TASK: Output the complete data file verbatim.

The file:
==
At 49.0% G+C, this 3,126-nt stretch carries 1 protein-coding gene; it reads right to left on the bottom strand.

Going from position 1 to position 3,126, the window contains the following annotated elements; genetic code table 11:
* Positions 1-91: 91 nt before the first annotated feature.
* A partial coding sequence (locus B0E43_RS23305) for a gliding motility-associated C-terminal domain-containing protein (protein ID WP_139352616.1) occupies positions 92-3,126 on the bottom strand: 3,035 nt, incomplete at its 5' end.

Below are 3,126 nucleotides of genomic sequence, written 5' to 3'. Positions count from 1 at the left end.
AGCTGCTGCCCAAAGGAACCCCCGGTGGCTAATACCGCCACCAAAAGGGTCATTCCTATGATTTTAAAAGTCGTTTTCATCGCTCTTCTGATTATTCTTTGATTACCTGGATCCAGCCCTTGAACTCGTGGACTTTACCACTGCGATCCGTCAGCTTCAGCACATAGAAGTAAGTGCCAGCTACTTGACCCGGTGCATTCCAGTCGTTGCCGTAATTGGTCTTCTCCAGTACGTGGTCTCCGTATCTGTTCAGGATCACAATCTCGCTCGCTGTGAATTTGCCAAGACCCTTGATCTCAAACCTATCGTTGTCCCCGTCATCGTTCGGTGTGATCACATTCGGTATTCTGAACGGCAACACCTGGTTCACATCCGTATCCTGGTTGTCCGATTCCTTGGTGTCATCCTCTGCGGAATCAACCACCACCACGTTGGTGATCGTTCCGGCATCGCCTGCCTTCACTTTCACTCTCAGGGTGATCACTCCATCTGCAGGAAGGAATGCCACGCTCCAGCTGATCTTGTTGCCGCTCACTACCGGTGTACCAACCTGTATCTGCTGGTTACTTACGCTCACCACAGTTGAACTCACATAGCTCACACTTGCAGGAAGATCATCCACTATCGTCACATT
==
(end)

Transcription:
At 49.0% G+C, this 3,126-nt stretch carries 1 protein-coding gene; it reads right to left on the bottom strand.

Going from position 1 to position 3,126, the window contains the following annotated elements; genetic code table 11:
* Positions 1-91: 91 nt before the first annotated feature.
* A partial coding sequence (locus B0E43_RS23305) for a gliding motility-associated C-terminal domain-containing protein (protein ID WP_139352616.1) occupies positions 92-3,126 on the bottom strand: 3,035 nt, incomplete at its 5' end.

Below are 3,126 nucleotides of genomic sequence, written 5' to 3'. Positions count from 1 at the left end.
AGCTGCTGCCCAAAGGAACCCCCGGTGGCTAATACCGCCACCAAAAGGGTCATTCCTATGATTTTAAAAGTCGTTTTCATCGCTCTTCTGATTATTCTTTGATTACCTGGATCCAGCCCTTGAACTCGTGGACTTTACCACTGCGATCCGTCAGCTTCAGCACATAGAAGTAAGTGCCAGCTACTTGACCCGGTGCATTCCAGTCGTTGCCGTAATTGGTCTTCTCCAGTACGTGGTCTCCGTATCTGTTCAGGATCACAATCTCGCTCGCTGTGAATTTGCCAAGACCCTTGATCTCAAACCTATCGTTGTCCCCGTCATCGTTCGGTGTGATCACATTCGGTATTCTGAACGGCAACACCTGGTTCACATCCGTATCCTGGTTGTCCGATTCCTTGGTGTCATCCTCTGCGGAATCAACCACCACCACGTTGGTGATCGTTCCGGCATCGCCTGCCTTCACTTTCACTCTCAGGGTGATCACTCCATCTGCAGGAAGGAATGCCACGCTCCAGCTGATCTTGTTGCCGCTCACTACCGGTGTACCAACCTGTATCTGCTGGTTACTTACGCTCACCACAGTTGAACTCACATAGCTCACACTTGCAGGAAGATCATCCACTATCGTCACATT